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When I was reading this on /. I saw a remark about only being able to rewrite the same file size and cases where this would not work with a small file.
Is this correct? Sounds more like a "possibility" than a "done deal".
Linux NTFS write support has been here for ages.
It's even included in the vanilla 2.6 kernel. It's rather risky and experimental, but it's been here for a long while. That driver is a small improvement, and everyone who uses it is techinally breaking the law. I don't think it's legal to distribute their dll. So no corporate use of it.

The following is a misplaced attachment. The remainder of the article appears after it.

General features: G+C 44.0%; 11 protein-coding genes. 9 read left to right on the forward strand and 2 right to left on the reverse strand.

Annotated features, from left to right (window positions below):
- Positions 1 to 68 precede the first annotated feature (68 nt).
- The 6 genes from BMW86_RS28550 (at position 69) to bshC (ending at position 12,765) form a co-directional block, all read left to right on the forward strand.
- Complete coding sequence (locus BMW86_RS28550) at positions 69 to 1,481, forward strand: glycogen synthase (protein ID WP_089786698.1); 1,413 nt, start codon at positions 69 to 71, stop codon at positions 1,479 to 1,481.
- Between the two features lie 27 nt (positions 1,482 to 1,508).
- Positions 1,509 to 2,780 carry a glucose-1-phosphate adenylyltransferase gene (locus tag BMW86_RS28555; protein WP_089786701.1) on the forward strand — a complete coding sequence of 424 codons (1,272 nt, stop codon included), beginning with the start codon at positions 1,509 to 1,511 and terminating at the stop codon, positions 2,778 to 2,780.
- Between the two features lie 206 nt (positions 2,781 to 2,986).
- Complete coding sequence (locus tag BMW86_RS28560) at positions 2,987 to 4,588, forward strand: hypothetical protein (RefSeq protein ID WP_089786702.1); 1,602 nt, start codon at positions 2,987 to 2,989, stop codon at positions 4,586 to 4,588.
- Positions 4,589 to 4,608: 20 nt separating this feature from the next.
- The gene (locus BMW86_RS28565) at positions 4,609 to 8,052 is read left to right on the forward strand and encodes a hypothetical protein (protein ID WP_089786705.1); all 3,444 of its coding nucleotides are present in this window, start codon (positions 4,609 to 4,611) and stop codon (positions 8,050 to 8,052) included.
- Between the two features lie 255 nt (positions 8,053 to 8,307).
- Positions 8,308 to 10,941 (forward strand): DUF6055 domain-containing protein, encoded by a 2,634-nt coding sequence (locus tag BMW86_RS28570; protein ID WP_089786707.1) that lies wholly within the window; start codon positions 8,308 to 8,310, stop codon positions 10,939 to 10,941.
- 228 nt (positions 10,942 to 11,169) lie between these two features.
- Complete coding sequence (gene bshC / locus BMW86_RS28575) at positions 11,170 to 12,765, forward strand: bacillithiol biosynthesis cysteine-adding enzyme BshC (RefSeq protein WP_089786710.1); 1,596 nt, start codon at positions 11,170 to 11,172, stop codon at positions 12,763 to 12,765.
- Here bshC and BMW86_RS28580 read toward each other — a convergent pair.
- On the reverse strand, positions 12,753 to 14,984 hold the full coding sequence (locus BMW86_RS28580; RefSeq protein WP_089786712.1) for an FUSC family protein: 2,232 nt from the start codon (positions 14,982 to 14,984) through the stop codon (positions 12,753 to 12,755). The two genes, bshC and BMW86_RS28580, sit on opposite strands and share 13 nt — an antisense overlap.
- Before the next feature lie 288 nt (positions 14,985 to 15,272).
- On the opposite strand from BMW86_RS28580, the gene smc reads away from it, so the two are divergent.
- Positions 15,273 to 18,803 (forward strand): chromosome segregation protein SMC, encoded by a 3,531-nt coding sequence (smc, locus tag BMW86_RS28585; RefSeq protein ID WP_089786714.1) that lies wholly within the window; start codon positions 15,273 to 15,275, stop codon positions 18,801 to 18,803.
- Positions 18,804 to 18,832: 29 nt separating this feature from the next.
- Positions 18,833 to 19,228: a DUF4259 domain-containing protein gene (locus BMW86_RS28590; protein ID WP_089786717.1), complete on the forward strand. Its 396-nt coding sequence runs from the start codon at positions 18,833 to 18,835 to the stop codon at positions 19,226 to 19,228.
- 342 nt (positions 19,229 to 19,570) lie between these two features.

Personally, I don't count write support that is experimental and comes with a "probabable file corruption" warning as "been there for ages".
As far as "techinally breaking the law", if one has a valid Windows license, is that the case?
They are saying that it is safe to use, with no file loss, etc whereas the current ones are considered "Experimental". I'd hardly say this has been out for ages when you have the risk of losing all files on that HDD with NTFS. This one apparently doesn't have this problem, so really no, it hasn't been out for ages.
Sorry, Grim Reaper. I know the captive NTFS is new, and am keeping an eye on the news about it like you. My previous post was directed to teval's post which seems to refer to the fact that Linux has neen able to access Window's NTFS partitions for a long time, but not safely.
I like to jump on these posts, sometimes, so more than one POV is included.